When Supervisor William Bogard’s two children participated in youth sport leagues in the 1990s, the county faced a shortage of ball fields. Today, his children are grown and so has the county, but the number of fields still falls short.
"This is not a new problem," said Bogard (R-Sugarland Run).
Charles Harris (D-Broad Run) has faced a similar situation in the past 11 years as his three children participated in various recreation leagues and in 1997-98 when he served as president of the Ashburn Girls’ Softball League. "Besides getting volunteers, we had a problem getting enough fields for practice time," he said. "I don’t feel we have done enough to keep up with the population growth of young kids."
Harris proposed a field preparation fee to fund the construction and acquisition of new fields and to add lighting to certain existing fields. A fee of $5 for county residents and $10 for non-county residents is expected to generate $320,000 in Fiscal Year (FY) 2004.
"There’s been little opportunity for the public to look at this," said Chairman Scott York (R-At large), suggesting that the board place the item on the docket for the May 6 public hearing or hold a summit involving the county, the schools and the leagues to identify the county’s recreational needs, along with what the schools and leagues want the county to provide. The board agreed 9-0 in favor of holding a summit in mid- to late June.
"This is a very positive outcome," Harris said about the summit. "I haven’t been able to get anyone’s attention before now."
HARRIS PROPOSED the fee to increase the county’s ownership of and access to fields, which is not "enough" through the county’s current means of proffers and new school development, he said. The county currently has 191 fields and the need for 277 additional fields, according to the Department of Parks, Recreation and Community Services’ assessment of field needs for the county’s population of 214,700 residents. The shortage drops to a deficit of 232 fields of 454 needed fields under a new proposed standard that divides some of the larger fields in the county for additional smaller soccer and softball fields.
Initially, the fee would be charged to the 63,000 youth expected to participate in sports programs in FY-04 and not to the 10,000 adult participants. The fee is difficult to implement at both the youth and adult level, since the service delivery arrangements of the two types of sports programs differ, according to the agenda item. The league associations administer the youth sports programs, which are affiliated with the county and require participants to pay fees to the leagues. The adult programs that the county has administered since mid-2001 already offset program operating expenses and 75 percent of program costs.
"I can’t vote on a levy for children playing in our parks," said Supervisor Eugene Delgaudio. "It’s an insult to children."
Supervisor Mark Herring (D-Leesburg) said some parents will not be able to afford to pay the extra fee. "That’s not the children’s fault," he said.
Harris said in response that county policy requires recreation leagues to accommodate families in need. "Why does it not make sense for the users to bear the costs of some of the services they want to see?" he asked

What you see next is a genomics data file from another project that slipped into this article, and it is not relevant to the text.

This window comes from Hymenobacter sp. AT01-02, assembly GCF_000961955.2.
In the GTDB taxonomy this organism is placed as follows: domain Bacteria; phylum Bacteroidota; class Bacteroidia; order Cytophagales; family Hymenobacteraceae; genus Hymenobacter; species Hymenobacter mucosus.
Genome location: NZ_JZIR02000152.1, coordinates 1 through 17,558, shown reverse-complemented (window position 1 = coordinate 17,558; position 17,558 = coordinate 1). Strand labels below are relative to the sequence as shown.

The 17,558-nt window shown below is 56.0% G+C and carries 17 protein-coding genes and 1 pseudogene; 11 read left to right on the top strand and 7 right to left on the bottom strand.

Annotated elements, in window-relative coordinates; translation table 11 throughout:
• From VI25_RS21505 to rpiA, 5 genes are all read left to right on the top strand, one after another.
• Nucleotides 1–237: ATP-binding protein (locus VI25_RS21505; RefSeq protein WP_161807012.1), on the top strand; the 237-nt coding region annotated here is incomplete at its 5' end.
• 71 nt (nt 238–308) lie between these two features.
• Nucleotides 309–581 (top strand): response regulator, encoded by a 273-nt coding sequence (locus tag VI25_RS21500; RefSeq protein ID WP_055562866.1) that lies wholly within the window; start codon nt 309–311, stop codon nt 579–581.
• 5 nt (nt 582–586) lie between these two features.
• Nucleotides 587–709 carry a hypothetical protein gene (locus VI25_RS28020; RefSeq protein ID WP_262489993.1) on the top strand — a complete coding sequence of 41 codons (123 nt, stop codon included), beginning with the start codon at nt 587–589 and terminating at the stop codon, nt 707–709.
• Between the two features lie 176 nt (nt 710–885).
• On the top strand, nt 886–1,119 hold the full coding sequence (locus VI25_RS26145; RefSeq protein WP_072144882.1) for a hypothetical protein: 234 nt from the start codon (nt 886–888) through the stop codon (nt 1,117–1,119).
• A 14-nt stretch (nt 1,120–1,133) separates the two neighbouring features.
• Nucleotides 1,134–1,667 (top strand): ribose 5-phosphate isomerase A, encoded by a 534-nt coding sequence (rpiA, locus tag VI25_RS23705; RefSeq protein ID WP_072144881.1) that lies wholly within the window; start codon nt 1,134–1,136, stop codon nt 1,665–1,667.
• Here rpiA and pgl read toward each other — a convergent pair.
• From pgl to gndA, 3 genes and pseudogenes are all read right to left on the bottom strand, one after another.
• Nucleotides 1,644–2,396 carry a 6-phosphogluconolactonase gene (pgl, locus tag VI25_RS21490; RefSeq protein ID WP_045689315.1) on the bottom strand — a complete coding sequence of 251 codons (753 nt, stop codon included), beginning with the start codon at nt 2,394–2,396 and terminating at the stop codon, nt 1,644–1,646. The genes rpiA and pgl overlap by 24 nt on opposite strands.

The fees would be handled through a subsidiary account through the budget office.
IN OTHER BUSINESS, the Board of Supervisors:
* Tabled to its May 5 meeting continued discussion of amendments to the Solid Waste Management Plan, which the county is required to submit to the Virginia Department of Environmental Quality (DEQ) by July 2004. The board-appointed Ad Hoc Solid Waste Management Planning Committee developed the draft plan, which outlines the county’s solid waste management needs for the next 20 years.
The committee recommended lowering tipping fees at the County Solid Waste Management Facility to increase competition and to achieve revenue neutrality. The tipping fee reduction would decrease the life expectancy of the facility from 100 years to 65 to 80 years.
"The issue I’m most concerned about is the capacity issue," York said and asked that staff research the issue further.
The seven towns in the county will be required to adopt the plan following the board’s approval. The county will submit the adopted plan to DEQ for the entire County Solid Waste Management Planning District.
* Agreed 9-0 to request up to $100,000 in matching state funds for the design and construction of a section of Claiborne Parkway, which is the 1,200-foot missing link from the proposed Route 7 interchange to an already proffered section at the southern boundary of Aspen Mill. The project is expected to cost $1.56 million.
The Virginia Department of Transportation (VDOT) is accepting applications for the FY-03 Supplemental State Revenue Sharing program, which includes the funds leftover after counties in the state applied for the first round of allocations. Twenty-one counties are eligible to apply for the balance of $525,000.
* Agreed on consent agenda to name a 34-acre proffered park in South Riding as Conklin Community Park for the historical references of the area.
During board comments, York announced that the groundbreaking for the Route 28 and Route 625 intersection project is scheduled in May. "It's an opportunity to known down the old bank building on Church Road [Route 625]," he said.